Architecture, by definition, is the art or science of designing and building. However, in both training and practice, architects are focused on the means and methods of design. The means and methods of design are distinct from those of physical construction or fabrication, which have traditionally been in the hands of those who are actually physically manufacturing, assembling, and constructing. Thus, the perceived complexity of constructability is predicated on the efficiency of communication between the designer and the maker. For the last two centuries, traditional architectural drawing packages of projected two dimensional plans, elevations, sections and details representing three dimensional constructions, assemblies and spaces have been a suitable means of communicating design intent to fabricators, builders, and contractors. However, as the aspirations, performative requirements, and complexity of architectural projects have increased exponentially, the need for more relevant means and methods of design, as well as mediums and protocols for communication between designer and maker have become critical.
Recent advances in design computation (associative or parametric modelling, scripting, algorithmic design, building information modelling, performative analysis etc) and digital fabrication (rapid prototyping, CNC milling, robotic assembly, etc) have enabled a newfound connection between the act of designing and the act of making by favouring a direct and recursive bidirectional file-to-factory communication protocol that utilizes digital media as not only a tool (for creating design drawings) but as a technique (for embedding design logic). By doing so, an opportunity has emerged for digital media to be utilized as more than an enabler of automated production protocols (representation), but rather as a medium for embedding and communicating design process (realization).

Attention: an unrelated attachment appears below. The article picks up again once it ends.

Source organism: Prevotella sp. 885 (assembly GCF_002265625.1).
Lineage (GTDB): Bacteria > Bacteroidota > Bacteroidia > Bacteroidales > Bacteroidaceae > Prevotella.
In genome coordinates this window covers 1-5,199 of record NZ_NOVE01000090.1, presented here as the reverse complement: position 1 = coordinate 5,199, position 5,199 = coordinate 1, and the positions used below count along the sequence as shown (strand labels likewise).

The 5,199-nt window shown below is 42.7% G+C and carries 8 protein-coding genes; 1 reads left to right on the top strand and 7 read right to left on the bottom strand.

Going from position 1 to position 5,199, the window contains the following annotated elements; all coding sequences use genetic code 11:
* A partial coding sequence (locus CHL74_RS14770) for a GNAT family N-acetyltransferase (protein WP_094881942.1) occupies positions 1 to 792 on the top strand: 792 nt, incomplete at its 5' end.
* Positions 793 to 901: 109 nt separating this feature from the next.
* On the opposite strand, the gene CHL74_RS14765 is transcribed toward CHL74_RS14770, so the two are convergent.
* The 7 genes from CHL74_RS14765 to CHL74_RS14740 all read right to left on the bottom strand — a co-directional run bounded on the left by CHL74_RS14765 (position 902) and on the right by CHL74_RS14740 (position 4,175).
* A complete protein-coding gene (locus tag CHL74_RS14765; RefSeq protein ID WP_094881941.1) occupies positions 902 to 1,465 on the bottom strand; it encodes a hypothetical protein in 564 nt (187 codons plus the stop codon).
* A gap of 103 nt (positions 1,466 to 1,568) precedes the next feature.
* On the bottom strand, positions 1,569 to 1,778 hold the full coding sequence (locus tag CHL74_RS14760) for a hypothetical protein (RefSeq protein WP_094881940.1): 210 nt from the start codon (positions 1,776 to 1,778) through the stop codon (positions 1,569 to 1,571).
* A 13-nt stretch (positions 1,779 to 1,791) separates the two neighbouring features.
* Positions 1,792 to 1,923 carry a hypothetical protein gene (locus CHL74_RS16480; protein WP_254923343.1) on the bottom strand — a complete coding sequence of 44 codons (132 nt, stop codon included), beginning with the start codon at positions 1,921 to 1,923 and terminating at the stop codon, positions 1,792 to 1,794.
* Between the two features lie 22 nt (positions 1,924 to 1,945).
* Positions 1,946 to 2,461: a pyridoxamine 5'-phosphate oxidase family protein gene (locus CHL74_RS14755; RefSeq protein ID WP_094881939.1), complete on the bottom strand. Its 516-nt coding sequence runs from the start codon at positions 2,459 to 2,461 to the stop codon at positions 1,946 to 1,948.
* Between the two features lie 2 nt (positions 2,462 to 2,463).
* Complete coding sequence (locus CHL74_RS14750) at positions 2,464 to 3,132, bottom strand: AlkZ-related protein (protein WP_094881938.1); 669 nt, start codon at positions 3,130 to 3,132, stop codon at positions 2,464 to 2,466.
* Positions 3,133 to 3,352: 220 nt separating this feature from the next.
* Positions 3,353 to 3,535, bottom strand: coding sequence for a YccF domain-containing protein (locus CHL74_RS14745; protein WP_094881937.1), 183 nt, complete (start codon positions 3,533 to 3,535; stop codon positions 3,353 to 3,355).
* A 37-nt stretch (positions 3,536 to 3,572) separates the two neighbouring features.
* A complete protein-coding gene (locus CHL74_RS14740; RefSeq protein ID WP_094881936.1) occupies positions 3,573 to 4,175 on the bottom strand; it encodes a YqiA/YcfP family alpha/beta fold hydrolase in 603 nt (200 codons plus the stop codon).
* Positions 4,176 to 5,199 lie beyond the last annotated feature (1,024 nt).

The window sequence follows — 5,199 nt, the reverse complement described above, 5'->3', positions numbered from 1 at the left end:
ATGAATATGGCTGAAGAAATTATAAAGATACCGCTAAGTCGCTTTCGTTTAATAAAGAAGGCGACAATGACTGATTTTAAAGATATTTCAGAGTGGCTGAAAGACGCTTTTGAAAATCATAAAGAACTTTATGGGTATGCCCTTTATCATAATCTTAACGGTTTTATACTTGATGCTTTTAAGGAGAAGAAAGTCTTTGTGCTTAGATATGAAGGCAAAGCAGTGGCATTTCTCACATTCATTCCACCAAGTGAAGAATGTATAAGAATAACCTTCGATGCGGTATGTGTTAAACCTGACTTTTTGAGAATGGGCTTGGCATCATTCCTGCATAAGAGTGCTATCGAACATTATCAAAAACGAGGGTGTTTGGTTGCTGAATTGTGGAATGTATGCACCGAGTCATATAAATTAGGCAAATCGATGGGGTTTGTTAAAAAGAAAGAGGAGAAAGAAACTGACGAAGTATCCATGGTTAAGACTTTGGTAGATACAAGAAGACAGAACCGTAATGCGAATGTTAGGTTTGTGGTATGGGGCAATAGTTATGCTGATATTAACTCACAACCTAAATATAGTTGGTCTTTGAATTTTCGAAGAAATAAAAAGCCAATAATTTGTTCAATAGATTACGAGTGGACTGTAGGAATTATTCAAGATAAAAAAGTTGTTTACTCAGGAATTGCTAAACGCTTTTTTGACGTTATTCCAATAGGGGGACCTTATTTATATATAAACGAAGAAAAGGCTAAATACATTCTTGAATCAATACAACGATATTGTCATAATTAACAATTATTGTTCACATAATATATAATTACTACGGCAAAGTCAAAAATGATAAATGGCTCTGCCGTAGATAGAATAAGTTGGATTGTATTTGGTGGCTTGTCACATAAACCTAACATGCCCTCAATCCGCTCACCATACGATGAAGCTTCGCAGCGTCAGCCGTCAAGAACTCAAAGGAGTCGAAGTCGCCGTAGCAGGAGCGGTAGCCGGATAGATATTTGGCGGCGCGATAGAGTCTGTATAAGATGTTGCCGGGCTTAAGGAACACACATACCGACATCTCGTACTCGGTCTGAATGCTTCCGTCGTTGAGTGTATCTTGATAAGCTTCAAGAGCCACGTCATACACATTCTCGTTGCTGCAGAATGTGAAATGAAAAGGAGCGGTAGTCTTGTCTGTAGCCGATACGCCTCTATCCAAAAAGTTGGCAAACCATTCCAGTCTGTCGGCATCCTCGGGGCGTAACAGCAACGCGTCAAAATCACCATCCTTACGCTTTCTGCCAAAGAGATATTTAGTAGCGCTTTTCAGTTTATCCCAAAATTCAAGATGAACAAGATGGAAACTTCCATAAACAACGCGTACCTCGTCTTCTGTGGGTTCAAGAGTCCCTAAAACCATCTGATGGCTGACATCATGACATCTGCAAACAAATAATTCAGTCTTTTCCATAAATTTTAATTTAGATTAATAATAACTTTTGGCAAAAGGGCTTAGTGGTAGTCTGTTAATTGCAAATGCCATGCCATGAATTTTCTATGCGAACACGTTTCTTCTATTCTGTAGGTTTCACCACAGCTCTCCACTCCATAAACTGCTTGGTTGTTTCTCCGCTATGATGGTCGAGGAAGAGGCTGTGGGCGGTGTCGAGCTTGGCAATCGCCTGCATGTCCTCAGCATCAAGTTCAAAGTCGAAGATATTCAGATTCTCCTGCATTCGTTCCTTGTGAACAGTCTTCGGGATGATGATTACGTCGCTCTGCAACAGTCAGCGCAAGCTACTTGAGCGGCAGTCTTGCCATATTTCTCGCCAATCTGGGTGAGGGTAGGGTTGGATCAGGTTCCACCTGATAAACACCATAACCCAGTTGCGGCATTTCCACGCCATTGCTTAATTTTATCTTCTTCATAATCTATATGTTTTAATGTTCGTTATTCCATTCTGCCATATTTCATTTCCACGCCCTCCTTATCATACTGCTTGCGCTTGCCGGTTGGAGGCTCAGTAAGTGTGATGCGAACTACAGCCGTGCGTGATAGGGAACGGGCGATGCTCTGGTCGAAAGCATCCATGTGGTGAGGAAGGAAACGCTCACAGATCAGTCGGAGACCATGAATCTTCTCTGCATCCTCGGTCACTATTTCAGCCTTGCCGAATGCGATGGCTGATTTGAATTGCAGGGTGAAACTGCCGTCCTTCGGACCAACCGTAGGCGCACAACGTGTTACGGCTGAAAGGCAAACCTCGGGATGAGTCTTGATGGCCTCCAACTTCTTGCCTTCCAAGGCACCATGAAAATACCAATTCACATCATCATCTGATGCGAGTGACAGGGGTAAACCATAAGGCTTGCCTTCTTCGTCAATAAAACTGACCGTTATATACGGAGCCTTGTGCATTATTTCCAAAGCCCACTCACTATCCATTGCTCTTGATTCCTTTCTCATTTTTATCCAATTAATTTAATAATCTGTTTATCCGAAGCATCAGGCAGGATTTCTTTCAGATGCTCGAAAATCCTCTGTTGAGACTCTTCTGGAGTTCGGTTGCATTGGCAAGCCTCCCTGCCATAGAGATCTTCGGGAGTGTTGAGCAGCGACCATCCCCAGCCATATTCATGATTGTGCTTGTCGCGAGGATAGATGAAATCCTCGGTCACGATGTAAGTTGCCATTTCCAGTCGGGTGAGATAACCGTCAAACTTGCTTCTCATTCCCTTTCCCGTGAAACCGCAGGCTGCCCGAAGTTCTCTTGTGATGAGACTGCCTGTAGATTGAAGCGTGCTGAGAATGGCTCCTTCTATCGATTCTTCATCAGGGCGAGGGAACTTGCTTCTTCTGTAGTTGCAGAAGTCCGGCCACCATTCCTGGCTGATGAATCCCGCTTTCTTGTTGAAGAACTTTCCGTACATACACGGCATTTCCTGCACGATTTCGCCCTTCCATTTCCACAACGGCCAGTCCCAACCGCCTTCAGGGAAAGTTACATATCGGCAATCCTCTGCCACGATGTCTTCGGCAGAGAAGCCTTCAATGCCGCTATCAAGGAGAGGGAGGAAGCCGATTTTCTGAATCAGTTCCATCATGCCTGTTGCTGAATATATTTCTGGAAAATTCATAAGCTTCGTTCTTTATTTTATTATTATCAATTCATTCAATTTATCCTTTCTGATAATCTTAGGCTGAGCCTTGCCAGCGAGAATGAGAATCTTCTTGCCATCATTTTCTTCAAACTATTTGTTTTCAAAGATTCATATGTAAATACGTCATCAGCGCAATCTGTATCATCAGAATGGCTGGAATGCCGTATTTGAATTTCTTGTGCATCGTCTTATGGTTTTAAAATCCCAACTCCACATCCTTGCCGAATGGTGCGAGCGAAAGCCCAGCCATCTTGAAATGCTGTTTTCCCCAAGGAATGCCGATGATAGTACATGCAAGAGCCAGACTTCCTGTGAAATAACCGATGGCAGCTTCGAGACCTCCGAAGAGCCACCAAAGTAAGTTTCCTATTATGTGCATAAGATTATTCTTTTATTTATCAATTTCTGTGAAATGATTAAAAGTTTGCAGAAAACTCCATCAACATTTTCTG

Research into the application of experimental design techniques with pragmatic delivery processes and material constraints defines an emerging territory known as "digital craft", where the exchange between the technology of the digitally conceived and the artisanry of the handmade is explored.
Further Resources and Readings
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